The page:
• November 2011


    Guy and the Plot Today

    Beyond Bonfire Night, Guy and the Gunpowder Plot have left a legacy.

    Guy left his name for everyday use
    Today, we use the word "guy" to mean "person" or "man", as in "that guy across the street". Although the Oxford English Dictionary won't vouch for this theory, many linguists and historians think that our use of the term in that way is from our friend Guy Fawkes.

    It's difficult to trace the exact path of the word over the centuries, but it probably started by referring to the effigy of Fawkes that was thrown on top of the bonfire every November 5th as "a guy". Still today, as they walk down the street trying to collect money for fireworks, kids will ask for "a penny for the guy." From there, it's not a huge leap to talk about "a guy" as a living person. The use of the word would have grown from there.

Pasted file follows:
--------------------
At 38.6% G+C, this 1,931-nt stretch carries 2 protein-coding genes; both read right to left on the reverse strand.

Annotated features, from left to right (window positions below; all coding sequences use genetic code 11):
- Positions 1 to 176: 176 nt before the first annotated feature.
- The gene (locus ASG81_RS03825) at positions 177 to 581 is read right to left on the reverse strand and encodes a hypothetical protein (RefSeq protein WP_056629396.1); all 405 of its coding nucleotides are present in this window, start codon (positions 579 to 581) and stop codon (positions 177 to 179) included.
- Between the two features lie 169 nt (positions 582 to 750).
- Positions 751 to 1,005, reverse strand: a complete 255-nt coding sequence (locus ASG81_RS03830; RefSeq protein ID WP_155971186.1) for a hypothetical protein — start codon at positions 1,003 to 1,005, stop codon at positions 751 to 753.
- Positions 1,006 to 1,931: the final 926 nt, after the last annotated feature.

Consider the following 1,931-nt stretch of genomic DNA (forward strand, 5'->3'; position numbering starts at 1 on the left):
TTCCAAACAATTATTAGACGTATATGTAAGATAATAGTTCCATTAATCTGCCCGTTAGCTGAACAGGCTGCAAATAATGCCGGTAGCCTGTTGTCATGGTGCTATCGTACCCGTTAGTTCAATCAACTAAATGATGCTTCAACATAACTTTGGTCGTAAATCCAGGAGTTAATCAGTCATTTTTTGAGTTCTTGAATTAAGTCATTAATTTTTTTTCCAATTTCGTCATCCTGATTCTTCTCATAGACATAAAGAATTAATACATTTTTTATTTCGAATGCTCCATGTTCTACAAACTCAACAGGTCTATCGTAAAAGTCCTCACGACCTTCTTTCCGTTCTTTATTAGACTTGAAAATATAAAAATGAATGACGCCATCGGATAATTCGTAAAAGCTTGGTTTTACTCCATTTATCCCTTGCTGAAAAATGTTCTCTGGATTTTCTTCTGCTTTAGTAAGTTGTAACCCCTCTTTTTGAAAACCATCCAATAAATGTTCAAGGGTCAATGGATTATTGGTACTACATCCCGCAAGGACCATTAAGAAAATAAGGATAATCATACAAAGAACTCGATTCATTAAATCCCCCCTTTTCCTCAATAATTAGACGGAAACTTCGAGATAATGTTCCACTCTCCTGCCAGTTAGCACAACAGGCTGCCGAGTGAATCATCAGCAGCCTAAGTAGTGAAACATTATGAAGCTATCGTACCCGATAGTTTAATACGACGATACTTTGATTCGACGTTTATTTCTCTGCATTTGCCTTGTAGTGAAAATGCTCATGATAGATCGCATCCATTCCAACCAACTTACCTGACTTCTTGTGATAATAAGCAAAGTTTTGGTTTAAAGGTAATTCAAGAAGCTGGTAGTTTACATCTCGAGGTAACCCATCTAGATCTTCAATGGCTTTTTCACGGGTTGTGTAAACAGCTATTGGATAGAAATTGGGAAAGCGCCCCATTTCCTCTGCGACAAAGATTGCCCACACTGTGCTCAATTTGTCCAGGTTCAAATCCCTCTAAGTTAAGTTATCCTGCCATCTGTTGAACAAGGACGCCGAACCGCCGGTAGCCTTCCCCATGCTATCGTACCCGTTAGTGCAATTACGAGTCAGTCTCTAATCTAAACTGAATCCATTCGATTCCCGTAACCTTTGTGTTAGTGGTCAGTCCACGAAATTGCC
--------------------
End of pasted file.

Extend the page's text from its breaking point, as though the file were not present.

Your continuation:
The Opening of Parliament
    Another tradition still observed by Britons is the annual visit of the Queen to Parliament every year. Ever since the Gunpowder Plot, the reigning monarch enters the Parliament only once a year, on what is called "the State Opening of Parliament". Prior to the Opening, and according to custom, the Yeomen of the Guard search the cellars of the Palace of Westminster. Today, the Queen and Parliament still observe this tradition.

    No one really expects to find 36 barrels of gunpowder when our Yeomen undertake this task every year. But, just like most of us who like a good Bonfire Night, it's clear the Lords and MPs like a bit of a celebration, too.



    Les petits élèves ont étudié cette page de l'histoire de l'histoire d'Angleterre...nous allons bientôt étudier Thanksgiving : sans James I, le Mayflower ne serait jamais parti !

    Ce fut l'occasion de faire péter les pétards au sein même du British Studio pour la plus grande joie de tous (déguisés pour certains ^^) avec des bonbons (anniversaire oblige !)